Tuesday, October 19, 2010

Social Media Blunders...Etiquette 101


I provide Location Advice to owners and occupants of industrial buildings in Southern California. You may wonder, how does location advice translate to social media blunders? The connection is that I am committed to connecting with my network with social media. As such I utilize a blog, Twitter, Facebook, LinkedIn, Plaxo, You Tube, etc. Social media is just one component of my marketing efforts, however. But, it is critically important to me that I "play by the rules" in using social media and believe we ALL have a responsibility to behave correctly in the medium.


The premise:

Would you walk into a room full of strangers and shout...Hey I am here, everyone pay attention to me? Maybe you would, but I suspect you wouldn't make many friends or get the attention you are seeking. Would you call friend on the phone and completely dominate the conversation and once they started talking, respond..."I have to go"? If so, my guess is that the friend would screen your call in the future. Would you attend a church event and ask all the parishioners to buy your stuff? I believe that we can all agree that these are "social" blunders. Common decorum would suggest that there are ways in which we behave to avoid becoming a social pariah. My belief is that there are parallels with our use of social media marketing.


Social Media is "Social":

Social Media Marketing is evolving faster that any of us can grasp. Many of us are running so fast and furiously that we blunder in our social media efforts without even realizing it! At its roots, social media is "social" and we create the "media". There are "rules of engagement" which are important to respect if we expect to achieve connections through social media. I found two well written posts on this subject and links to the articles can be read by clicking on the titles. The Ultimate Social Media Etiquette Handbook written by Tamar Weinberg and The 11 Rules of Social Media Etiquette by Eric Brantner.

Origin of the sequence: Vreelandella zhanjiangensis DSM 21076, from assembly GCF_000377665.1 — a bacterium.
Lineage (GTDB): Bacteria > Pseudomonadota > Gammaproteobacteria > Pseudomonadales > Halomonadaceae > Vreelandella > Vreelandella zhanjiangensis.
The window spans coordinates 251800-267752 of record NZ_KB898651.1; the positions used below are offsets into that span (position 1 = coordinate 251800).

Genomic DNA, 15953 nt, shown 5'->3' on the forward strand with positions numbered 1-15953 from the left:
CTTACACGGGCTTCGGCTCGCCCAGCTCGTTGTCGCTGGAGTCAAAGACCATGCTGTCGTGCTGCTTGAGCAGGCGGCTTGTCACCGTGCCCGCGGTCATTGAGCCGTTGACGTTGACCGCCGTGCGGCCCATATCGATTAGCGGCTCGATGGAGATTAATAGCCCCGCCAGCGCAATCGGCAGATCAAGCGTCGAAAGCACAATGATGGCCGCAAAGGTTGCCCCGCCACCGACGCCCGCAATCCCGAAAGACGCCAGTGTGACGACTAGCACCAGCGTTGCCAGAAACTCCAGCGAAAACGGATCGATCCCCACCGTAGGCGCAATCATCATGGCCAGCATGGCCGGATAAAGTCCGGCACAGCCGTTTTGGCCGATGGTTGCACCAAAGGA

Three Rules of My Own:

Listen a great deal more than you talk. Remember the example of walking into a room of strangers and shouting. Make sure that you listen to the threads and only respond when you have something to respectfully add.


Don't say, post, respond to anything on-line differently that you would say, post, or respond to someone face-to-face


Don't sell...provide value. Realize that you may be "selling" in hyper space without knowing that you are selling. The best example of this is to post a request to look at my stuff, "like" my stuff, thanks for the follow...follow my stuff, etc.